Bridging the Gap

Bridging the Gap was an urban design proposal that aimed to be a dynamic and inclusive community in the city. Located between the Ohio River and a steep hill in Cincinnati, the project aimed to create a neighborhood that works against the systemic racial issues brought about by decades of exclusionary urban planning practices. This proposal incorporated the use of inlets to expand access to the water into the site, and bridging elements that serve as public spaces and facilitate connections between mixed-use programs.

With a mixed-income residential program, the project also included ground-level commercial program spaces, as well as a “campus” that incorporated not-for-profit groups, educational organizations and innovation labs that can help create “micro publics” where both residents and daytime visitors can engage one another. Located next to a steep hill and Walnut Hills, a neighborhood that was cut through by an interstate highway in the 1970s and experienced a commercial and population decline in the late 20th century, the project sought to recognize this history, and respond to work against its consequences.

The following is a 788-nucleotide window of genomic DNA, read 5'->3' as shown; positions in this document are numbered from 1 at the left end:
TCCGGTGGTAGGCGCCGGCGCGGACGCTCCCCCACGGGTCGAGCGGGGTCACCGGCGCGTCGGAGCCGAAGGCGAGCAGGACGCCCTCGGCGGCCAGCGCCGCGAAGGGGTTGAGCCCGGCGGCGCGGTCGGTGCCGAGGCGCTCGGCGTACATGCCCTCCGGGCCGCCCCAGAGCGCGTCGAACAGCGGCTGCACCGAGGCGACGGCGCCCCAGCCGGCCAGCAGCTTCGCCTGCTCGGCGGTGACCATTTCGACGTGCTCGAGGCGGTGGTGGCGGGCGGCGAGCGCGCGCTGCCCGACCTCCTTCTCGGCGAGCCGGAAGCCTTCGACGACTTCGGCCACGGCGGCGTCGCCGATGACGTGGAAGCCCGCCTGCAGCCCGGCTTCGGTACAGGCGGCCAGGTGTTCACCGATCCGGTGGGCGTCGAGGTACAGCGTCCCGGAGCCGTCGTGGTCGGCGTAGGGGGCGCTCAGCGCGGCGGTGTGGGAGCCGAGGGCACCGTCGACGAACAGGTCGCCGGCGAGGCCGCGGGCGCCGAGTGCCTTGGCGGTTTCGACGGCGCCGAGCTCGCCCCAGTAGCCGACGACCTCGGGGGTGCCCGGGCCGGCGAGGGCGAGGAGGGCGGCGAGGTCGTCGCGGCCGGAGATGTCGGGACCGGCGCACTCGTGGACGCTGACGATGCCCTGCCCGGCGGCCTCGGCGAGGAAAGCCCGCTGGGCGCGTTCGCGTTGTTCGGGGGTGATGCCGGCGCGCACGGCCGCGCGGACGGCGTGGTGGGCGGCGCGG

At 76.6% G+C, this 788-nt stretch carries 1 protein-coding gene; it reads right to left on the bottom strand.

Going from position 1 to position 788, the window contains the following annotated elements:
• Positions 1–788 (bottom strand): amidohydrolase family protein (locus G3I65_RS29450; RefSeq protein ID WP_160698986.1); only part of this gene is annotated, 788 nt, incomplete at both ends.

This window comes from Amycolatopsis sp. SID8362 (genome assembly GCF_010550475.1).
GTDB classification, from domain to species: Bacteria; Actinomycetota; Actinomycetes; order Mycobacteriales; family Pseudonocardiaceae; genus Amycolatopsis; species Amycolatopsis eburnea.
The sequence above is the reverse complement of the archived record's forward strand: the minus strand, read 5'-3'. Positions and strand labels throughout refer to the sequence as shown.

Using urban joinery (for the building massings), urban vector (streets), and urban planes (public spaces), as well as a storm water management system (bioretention basins at the perimeter, and cisterns/culverts by each of the inlets), Bridging the Gap was a group project in an online-only semester in the year 2020 that sought to provide solutions to unjust urban practices through hybridization and program-mixing of these various systems.

This project was a collaboration with Maria Ugarte and Kushal Durairajan.

Pratt Institute GAUD
Design 5 (Urban Design)
Critics: Stephen Slaughter and Valeria Cedillos